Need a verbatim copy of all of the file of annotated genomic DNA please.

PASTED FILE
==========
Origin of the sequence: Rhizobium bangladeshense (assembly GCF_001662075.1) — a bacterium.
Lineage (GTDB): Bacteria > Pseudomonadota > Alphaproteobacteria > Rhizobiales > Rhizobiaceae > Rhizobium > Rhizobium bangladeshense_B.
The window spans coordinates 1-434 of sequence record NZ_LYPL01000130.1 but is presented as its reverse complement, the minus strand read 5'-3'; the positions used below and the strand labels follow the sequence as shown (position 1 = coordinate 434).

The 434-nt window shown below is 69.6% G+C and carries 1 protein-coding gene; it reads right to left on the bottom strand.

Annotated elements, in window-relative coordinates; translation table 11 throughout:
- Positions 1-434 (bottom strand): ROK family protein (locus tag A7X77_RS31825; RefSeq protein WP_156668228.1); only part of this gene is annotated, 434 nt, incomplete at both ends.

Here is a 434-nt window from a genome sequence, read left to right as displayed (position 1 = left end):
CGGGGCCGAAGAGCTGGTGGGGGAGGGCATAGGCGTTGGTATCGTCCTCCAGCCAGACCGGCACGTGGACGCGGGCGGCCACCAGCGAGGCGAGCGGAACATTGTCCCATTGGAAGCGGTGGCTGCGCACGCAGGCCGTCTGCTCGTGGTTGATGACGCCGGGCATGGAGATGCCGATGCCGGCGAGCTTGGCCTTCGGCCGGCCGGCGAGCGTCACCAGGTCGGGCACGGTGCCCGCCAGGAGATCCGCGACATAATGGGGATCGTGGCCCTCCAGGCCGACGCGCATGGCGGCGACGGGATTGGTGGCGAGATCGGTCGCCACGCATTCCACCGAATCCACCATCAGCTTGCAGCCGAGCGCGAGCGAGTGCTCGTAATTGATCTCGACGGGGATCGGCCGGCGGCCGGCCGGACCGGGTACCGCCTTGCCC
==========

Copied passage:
Origin of the sequence: Rhizobium bangladeshense (assembly GCF_001662075.1) — a bacterium.
Lineage (GTDB): Bacteria > Pseudomonadota > Alphaproteobacteria > Rhizobiales > Rhizobiaceae > Rhizobium > Rhizobium bangladeshense_B.
The window spans coordinates 1-434 of sequence record NZ_LYPL01000130.1 but is presented as its reverse complement, the minus strand read 5'-3'; the positions used below and the strand labels follow the sequence as shown (position 1 = coordinate 434).

The 434-nt window shown below is 69.6% G+C and carries 1 protein-coding gene; it reads right to left on the bottom strand.

Annotated elements, in window-relative coordinates; translation table 11 throughout:
- Positions 1-434 (bottom strand): ROK family protein (locus tag A7X77_RS31825; RefSeq protein WP_156668228.1); only part of this gene is annotated, 434 nt, incomplete at both ends.

Here is a 434-nt window from a genome sequence, read left to right as displayed (position 1 = left end):
CGGGGCCGAAGAGCTGGTGGGGGAGGGCATAGGCGTTGGTATCGTCCTCCAGCCAGACCGGCACGTGGACGCGGGCGGCCACCAGCGAGGCGAGCGGAACATTGTCCCATTGGAAGCGGTGGCTGCGCACGCAGGCCGTCTGCTCGTGGTTGATGACGCCGGGCATGGAGATGCCGATGCCGGCGAGCTTGGCCTTCGGCCGGCCGGCGAGCGTCACCAGGTCGGGCACGGTGCCCGCCAGGAGATCCGCGACATAATGGGGATCGTGGCCCTCCAGGCCGACGCGCATGGCGGCGACGGGATTGGTGGCGAGATCGGTCGCCACGCATTCCACCGAATCCACCATCAGCTTGCAGCCGAGCGCGAGCGAGTGCTCGTAATTGATCTCGACGGGGATCGGCCGGCGGCCGGCCGGACCGGGTACCGCCTTGCCC